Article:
Let us think for a moment about where Americans have their savings, that is, the raw material for investment. Some $22 trillion is tied up in real estate (a figure which is now declining). Financial assets make up $44 trillion of which $12 trillion are in pension funds and $9.6 trillion are invested in mutual funds and directly in stocks. These are stupendous numbers, and one would think that America would have more than adequate savings to fund future energy investment.
Now let's look at the incentives for investing that money in something energy-related. Certainly, investors have been well-rewarded if they put their money in all manner of fossil fuel-related investments. Oil, natural gas and coal have all skyrocketed in price in this decade. Investors have also been rewarded if they picked the right wind and solar companies although funds which invest in alternative energy have not fared as well compared to fossil fuel investments. While the American Stock Exchange's Oil Index has vaulted more than 200 percent in the last five years, a sampling of alternative energy investment funds shows returns ranging from 50 percent to just under 100 percent.
Both industries' returns were dwarfed by that of major American coal names such as Peabody Coal and Arch Coal, and metallurgical coal producer Fording Canadian Coal Trust, which rang up 5-year returns (as of July 31 including dividends) of 876 percent, 468 percent and 1,294 percent respectively. (To see a comparison chart, click here.)
Of course, investments in these stocks and funds didn't necessarily put money directly into the companies themselves. That only happens during an initial public offering or private placement. But investor interest in stocks and mutual funds does provide a positive backdrop for those wanting to raise capital. Clearly, the most favorable backdrop has been for the fossil fuel industry.
This makes sense since 86 percent of the world's energy comes from fossil fuels. Since all fossil fuels deplete, it is imperative that new supplies be found and developed. But that, of course, doesn't help the United States or the world make a transition to a renewable energy economy. At least the profits of fossil fuel and alternative energy companies are not "manufactured" in the way they were for subprime mortgages. And, there is some hope that as the cost of fossil fuels rise, investment in alternatives will become even more attractive and profitable.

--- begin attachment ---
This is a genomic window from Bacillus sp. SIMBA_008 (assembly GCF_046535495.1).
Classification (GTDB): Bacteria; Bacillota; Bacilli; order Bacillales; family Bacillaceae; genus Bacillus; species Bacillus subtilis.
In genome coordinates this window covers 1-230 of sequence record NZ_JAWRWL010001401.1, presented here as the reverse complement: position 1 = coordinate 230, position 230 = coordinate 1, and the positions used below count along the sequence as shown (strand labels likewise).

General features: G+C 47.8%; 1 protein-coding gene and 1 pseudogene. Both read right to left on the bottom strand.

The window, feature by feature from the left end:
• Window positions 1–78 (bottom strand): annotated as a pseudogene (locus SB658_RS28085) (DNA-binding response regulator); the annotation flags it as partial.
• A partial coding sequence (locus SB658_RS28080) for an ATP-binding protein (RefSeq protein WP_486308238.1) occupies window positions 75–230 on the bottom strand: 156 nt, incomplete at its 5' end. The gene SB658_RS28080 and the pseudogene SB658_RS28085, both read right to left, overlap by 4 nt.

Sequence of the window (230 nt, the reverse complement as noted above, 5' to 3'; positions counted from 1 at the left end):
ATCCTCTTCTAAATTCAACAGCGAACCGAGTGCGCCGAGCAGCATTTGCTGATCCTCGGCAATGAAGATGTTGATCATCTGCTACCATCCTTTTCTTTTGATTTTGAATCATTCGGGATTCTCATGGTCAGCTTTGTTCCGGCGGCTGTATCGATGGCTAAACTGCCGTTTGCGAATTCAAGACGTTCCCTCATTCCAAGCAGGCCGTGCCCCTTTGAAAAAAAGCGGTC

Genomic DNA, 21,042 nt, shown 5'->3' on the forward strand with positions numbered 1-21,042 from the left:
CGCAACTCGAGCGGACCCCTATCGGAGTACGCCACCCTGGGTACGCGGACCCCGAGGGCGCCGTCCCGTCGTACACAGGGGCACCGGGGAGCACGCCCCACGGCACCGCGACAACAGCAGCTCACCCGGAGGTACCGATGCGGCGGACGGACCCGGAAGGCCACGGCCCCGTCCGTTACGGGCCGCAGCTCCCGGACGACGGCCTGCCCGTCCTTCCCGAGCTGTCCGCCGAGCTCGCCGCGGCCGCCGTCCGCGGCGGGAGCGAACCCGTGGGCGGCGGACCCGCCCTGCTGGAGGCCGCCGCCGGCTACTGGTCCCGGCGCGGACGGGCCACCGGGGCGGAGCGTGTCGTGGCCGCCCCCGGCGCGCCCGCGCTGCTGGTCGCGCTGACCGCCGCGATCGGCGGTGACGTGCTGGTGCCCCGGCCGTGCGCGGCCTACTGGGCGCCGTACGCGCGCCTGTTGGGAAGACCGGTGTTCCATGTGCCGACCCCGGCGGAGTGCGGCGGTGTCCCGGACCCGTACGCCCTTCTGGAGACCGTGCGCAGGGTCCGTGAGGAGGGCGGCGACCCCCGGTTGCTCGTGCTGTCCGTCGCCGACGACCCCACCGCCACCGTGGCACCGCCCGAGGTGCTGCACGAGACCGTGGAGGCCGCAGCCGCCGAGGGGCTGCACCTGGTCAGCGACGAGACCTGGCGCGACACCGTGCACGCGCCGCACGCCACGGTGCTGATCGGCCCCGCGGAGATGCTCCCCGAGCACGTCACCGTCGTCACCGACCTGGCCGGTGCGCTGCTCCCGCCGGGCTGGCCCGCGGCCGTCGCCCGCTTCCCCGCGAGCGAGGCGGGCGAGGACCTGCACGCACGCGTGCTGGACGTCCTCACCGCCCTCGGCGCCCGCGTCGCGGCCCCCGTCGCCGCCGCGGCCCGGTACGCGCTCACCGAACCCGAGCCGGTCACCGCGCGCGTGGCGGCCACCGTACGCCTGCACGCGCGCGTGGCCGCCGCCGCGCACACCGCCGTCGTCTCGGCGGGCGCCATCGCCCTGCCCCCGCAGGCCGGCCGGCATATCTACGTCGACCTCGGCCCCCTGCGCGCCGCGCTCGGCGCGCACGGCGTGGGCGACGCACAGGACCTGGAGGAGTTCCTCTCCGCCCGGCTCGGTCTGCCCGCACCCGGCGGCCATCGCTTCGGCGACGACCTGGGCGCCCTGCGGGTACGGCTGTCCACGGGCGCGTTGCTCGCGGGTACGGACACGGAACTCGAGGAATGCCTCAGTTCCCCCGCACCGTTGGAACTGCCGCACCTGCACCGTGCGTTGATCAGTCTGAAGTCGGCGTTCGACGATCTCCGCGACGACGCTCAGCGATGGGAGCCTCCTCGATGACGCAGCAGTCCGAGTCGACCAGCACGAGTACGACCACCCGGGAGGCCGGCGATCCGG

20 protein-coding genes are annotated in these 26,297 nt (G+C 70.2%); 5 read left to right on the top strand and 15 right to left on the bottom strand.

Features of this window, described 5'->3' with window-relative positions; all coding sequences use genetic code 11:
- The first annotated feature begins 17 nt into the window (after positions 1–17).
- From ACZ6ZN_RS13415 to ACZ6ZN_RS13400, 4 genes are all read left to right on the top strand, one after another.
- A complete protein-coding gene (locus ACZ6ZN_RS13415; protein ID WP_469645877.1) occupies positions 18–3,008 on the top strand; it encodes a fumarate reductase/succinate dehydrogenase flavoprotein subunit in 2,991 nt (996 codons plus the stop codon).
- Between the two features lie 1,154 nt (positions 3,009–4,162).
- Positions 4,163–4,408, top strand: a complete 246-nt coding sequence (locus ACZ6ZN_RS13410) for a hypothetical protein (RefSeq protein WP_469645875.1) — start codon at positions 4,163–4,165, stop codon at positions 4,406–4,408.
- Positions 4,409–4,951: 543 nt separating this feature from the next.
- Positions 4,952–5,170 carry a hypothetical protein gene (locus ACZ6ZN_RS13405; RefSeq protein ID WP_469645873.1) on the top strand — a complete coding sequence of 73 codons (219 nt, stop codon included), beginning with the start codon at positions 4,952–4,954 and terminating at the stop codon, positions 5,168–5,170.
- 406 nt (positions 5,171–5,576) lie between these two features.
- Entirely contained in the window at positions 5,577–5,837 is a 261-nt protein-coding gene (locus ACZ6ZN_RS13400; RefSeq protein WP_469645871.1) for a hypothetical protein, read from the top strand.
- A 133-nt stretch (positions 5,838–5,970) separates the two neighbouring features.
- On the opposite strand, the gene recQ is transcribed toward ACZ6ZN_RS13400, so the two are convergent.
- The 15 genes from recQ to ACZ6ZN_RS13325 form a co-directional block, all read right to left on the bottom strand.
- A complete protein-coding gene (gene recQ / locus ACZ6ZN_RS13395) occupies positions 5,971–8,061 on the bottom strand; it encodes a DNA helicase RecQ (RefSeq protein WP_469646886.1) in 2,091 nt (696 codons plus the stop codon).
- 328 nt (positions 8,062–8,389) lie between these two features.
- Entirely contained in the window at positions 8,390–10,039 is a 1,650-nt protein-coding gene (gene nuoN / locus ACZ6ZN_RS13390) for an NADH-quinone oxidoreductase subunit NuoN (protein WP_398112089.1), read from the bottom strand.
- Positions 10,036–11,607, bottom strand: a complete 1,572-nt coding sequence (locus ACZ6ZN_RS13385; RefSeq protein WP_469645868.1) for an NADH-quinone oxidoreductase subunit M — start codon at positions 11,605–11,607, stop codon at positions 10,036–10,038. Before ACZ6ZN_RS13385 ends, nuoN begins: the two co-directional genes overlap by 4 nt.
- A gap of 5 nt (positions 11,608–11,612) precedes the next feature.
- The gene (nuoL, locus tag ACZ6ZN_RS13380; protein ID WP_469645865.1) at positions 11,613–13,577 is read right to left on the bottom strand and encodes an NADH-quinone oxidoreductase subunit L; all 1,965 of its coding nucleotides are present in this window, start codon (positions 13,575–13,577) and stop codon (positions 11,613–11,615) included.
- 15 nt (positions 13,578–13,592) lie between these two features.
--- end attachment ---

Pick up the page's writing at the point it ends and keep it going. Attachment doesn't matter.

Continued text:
But this, of course, only deals with questions of supply. Two other important questions, demand and infrastructure, are largely outside the purview of the American financial system. True, high prices will to a certain extent ration demand. But existing public and private infrastructure puts lower limits on how much energy can be saved. And high prices alone do nothing in particular to facilitate a transition away from fossil fuels.
As for the public infrastructure, the construction and maintenance of roads, for example, on which so much of our fossil fuels are consumed, is as much of a political decision as an economic one. And, right now the political climate in the United States continues to favor more consumption of fossil fuels. Road building remains a priority over public transportation. The electrification of transport, which could significantly reduce oil use, is largely absent from funding priorities.
The key question about investment is how quickly it must be made to insure a smooth transition away from our fossil fuel energy system. There are those who believe the marketplace will mediate this transition by raising fossil fuel prices to a level that encourages investment in alternatives while reducing demand. To a certain extent this is already happening. But those market believers had better hope that Robert Hirsch, author of what is now commonly referred to as the Hirsch Report, is wrong about the lead time we need to make a transition away from oil-based liquid fuels. He suggests it will be necessary to launch a crash program for alternative liquid fuels 20 years prior to the worldwide peak in oil production to avoid economic disruptions. But the peak is looking much closer than that and right now there is no crash program even being mentioned in the halls of government or corporate power. The market believers must also hope that Hirsch is wrong that our experience with regional peaks in oil production is not a harbinger of what the world peak will look like, namely a sharp, unanticipated peak with a high decline rate. If Hirsch's fear proves correct, the most important market mechanism will be demand destruction for oil even as substitutes remain elusive.
So, what about government initiatives? Certainly, the U. S. government could provide much greater incentives for say, the installation of wind and solar. It could mandate net metering that is highly favorably to homeowners to encourage them to install wind and solar on their homes. And, it could greatly increase funding for public transit including an vast expansion of intercity rail. But all of this would have only a modest effect on the consumption of petroleum fuels unless transportation is electrified. For that we would need a wholesale transformation of our transportation infrastructure. This would likely mean much more public electrified transport rather than private automobile transportation.